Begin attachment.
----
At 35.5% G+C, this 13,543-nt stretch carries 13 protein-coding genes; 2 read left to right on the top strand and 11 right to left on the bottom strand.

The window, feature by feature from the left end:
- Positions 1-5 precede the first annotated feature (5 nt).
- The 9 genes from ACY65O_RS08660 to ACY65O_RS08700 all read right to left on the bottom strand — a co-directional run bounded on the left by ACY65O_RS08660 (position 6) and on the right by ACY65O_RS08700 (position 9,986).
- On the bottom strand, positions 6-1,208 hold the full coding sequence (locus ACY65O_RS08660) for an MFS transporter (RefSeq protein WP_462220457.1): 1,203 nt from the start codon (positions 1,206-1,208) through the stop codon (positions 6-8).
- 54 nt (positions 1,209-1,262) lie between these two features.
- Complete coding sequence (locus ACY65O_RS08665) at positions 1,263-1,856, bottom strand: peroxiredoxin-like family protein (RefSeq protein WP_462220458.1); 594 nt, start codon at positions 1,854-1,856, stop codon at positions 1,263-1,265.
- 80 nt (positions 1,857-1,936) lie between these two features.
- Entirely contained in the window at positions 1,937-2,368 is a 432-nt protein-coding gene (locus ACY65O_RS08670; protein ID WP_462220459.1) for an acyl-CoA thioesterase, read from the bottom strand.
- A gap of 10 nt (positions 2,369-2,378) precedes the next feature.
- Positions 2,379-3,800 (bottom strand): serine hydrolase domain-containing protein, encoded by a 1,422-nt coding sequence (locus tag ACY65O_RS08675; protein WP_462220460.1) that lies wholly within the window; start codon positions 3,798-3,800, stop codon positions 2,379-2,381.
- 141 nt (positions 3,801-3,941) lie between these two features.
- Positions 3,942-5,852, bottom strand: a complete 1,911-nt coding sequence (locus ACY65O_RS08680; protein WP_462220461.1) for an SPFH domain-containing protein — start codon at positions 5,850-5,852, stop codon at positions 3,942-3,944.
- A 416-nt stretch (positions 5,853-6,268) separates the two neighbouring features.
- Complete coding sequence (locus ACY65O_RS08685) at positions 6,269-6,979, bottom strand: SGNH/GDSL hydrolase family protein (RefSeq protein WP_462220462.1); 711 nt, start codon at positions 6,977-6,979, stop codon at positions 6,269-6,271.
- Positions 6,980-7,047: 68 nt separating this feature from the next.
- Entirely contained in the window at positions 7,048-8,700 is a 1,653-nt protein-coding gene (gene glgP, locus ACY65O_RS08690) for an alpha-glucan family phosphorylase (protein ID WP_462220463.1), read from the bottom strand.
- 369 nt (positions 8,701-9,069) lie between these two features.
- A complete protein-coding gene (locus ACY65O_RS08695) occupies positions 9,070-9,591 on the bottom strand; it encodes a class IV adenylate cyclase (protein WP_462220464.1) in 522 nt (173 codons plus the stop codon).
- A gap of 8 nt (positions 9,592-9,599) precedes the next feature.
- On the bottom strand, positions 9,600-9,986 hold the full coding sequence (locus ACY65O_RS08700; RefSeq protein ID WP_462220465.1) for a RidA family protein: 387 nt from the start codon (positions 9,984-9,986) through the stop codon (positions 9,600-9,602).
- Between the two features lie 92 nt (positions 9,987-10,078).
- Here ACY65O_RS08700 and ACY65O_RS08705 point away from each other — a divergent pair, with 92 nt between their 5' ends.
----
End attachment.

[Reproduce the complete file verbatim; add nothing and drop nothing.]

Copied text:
At 35.5% G+C, this 13,543-nt stretch carries 13 protein-coding genes; 2 read left to right on the top strand and 11 right to left on the bottom strand.

The window, feature by feature from the left end:
- Positions 1-5 precede the first annotated feature (5 nt).
- The 9 genes from ACY65O_RS08660 to ACY65O_RS08700 all read right to left on the bottom strand — a co-directional run bounded on the left by ACY65O_RS08660 (position 6) and on the right by ACY65O_RS08700 (position 9,986).
- On the bottom strand, positions 6-1,208 hold the full coding sequence (locus ACY65O_RS08660) for an MFS transporter (RefSeq protein WP_462220457.1): 1,203 nt from the start codon (positions 1,206-1,208) through the stop codon (positions 6-8).
- 54 nt (positions 1,209-1,262) lie between these two features.
- Complete coding sequence (locus ACY65O_RS08665) at positions 1,263-1,856, bottom strand: peroxiredoxin-like family protein (RefSeq protein WP_462220458.1); 594 nt, start codon at positions 1,854-1,856, stop codon at positions 1,263-1,265.
- 80 nt (positions 1,857-1,936) lie between these two features.
- Entirely contained in the window at positions 1,937-2,368 is a 432-nt protein-coding gene (locus ACY65O_RS08670; protein ID WP_462220459.1) for an acyl-CoA thioesterase, read from the bottom strand.
- A gap of 10 nt (positions 2,369-2,378) precedes the next feature.
- Positions 2,379-3,800 (bottom strand): serine hydrolase domain-containing protein, encoded by a 1,422-nt coding sequence (locus tag ACY65O_RS08675; protein WP_462220460.1) that lies wholly within the window; start codon positions 3,798-3,800, stop codon positions 2,379-2,381.
- 141 nt (positions 3,801-3,941) lie between these two features.
- Positions 3,942-5,852, bottom strand: a complete 1,911-nt coding sequence (locus ACY65O_RS08680; protein WP_462220461.1) for an SPFH domain-containing protein — start codon at positions 5,850-5,852, stop codon at positions 3,942-3,944.
- A 416-nt stretch (positions 5,853-6,268) separates the two neighbouring features.
- Complete coding sequence (locus ACY65O_RS08685) at positions 6,269-6,979, bottom strand: SGNH/GDSL hydrolase family protein (RefSeq protein WP_462220462.1); 711 nt, start codon at positions 6,977-6,979, stop codon at positions 6,269-6,271.
- Positions 6,980-7,047: 68 nt separating this feature from the next.
- Entirely contained in the window at positions 7,048-8,700 is a 1,653-nt protein-coding gene (gene glgP, locus ACY65O_RS08690) for an alpha-glucan family phosphorylase (protein ID WP_462220463.1), read from the bottom strand.
- 369 nt (positions 8,701-9,069) lie between these two features.
- A complete protein-coding gene (locus ACY65O_RS08695) occupies positions 9,070-9,591 on the bottom strand; it encodes a class IV adenylate cyclase (protein WP_462220464.1) in 522 nt (173 codons plus the stop codon).
- A gap of 8 nt (positions 9,592-9,599) precedes the next feature.
- On the bottom strand, positions 9,600-9,986 hold the full coding sequence (locus ACY65O_RS08700; RefSeq protein ID WP_462220465.1) for a RidA family protein: 387 nt from the start codon (positions 9,984-9,986) through the stop codon (positions 9,600-9,602).
- Between the two features lie 92 nt (positions 9,987-10,078).
- Here ACY65O_RS08700 and ACY65O_RS08705 point away from each other — a divergent pair, with 92 nt between their 5' ends.